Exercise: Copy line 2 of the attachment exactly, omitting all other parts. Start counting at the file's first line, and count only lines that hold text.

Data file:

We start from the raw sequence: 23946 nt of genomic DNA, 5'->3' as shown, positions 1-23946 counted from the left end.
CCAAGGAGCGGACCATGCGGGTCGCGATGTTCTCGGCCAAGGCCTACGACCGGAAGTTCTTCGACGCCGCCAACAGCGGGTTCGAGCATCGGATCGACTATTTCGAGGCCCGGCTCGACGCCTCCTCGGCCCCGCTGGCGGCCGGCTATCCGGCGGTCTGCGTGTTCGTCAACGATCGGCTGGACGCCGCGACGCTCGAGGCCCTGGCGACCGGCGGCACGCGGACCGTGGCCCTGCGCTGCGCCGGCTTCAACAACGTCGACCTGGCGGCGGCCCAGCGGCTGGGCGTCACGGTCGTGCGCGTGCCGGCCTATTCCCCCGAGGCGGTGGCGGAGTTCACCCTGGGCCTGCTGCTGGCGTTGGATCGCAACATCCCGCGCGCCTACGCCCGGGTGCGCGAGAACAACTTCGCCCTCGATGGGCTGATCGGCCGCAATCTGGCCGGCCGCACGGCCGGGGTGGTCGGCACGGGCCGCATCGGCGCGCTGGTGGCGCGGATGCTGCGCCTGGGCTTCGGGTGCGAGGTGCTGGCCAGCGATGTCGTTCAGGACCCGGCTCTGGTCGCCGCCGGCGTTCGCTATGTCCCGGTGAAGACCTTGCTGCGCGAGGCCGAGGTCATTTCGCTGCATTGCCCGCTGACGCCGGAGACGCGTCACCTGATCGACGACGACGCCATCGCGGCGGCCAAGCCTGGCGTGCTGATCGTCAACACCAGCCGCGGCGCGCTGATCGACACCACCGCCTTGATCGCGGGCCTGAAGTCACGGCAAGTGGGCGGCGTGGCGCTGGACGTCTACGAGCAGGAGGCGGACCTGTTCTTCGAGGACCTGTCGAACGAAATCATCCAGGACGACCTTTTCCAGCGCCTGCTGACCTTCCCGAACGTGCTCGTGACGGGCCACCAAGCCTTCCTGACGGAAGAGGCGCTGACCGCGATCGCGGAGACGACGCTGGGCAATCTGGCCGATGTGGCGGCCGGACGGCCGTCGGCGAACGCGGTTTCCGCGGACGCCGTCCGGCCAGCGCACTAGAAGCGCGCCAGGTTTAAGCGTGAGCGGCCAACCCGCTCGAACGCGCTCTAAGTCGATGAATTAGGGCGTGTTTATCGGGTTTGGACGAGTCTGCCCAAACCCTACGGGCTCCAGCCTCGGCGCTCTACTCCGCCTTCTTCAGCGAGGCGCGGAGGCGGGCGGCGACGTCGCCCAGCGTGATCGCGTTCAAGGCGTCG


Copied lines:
CCAAGGAGCGGACCATGCGGGTCGCGATGTTCTCGGCCAAGGCCTACGACCGGAAGTTCTTCGACGCCGCCAACAGCGGGTTCGAGCATCGGATCGACTATTTCGAGGCCCGGCTCGACGCCTCCTCGGCCCCGCTGGCGGCCGGCTATCCGGCGGTCTGCGTGTTCGTCAACGATCGGCTGGACGCCGCGACGCTCGAGGCCCTGGCGACCGGCGGCACGCGGACCGTGGCCCTGCGCTGCGCCGGCTTCAACAACGTCGACCTGGCGGCGGCCCAGCGGCTGGGCGTCACGGTCGTGCGCGTGCCGGCCTATTCCCCCGAGGCGGTGGCGGAGTTCACCCTGGGCCTGCTGCTGGCGTTGGATCGCAACATCCCGCGCGCCTACGCCCGGGTGCGCGAGAACAACTTCGCCCTCGATGGGCTGATCGGCCGCAATCTGGCCGGCCGCACGGCCGGGGTGGTCGGCACGGGCCGCATCGGCGCGCTGGTGGCGCGGATGCTGCGCCTGGGCTTCGGGTGCGAGGTGCTGGCCAGCGATGTCGTTCAGGACCCGGCTCTGGTCGCCGCCGGCGTTCGCTATGTCCCGGTGAAGACCTTGCTGCGCGAGGCCGAGGTCATTTCGCTGCATTGCCCGCTGACGCCGGAGACGCGTCACCTGATCGACGACGACGCCATCGCGGCGGCCAAGCCTGGCGTGCTGATCGTCAACACCAGCCGCGGCGCGCTGATCGACACCACCGCCTTGATCGCGGGCCTGAAGTCACGGCAAGTGGGCGGCGTGGCGCTGGACGTCTACGAGCAGGAGGCGGACCTGTTCTTCGAGGACCTGTCGAACGAAATCATCCAGGACGACCTTTTCCAGCGCCTGCTGACCTTCCCGAACGTGCTCGTGACGGGCCACCAAGCCTTCCTGACGGAAGAGGCGCTGACCGCGATCGCGGAGACGACGCTGGGCAATCTGGCCGATGTGGCGGCCGGACGGCCGTCGGCGAACGCGGTTTCCGCGGACGCCGTCCGGCCAGCGCACTAGAAGCGCGCCAGGTTTAAGCGTGAGCGGCCAACCCGCTCGAACGCGCTCTAAGTCGATGAATTAGGGCGTGTTTATCGGGTTTGGACGAGTCTGCCCAAACCCTACGGGCTCCAGCCTCGGCGCTCTACTCCGCCTTCTTCAGCGAGGCGCGGAGGCGGGCGGCGACGTCGCCCAGCGTGATCGCGTTCAAGGCGTCG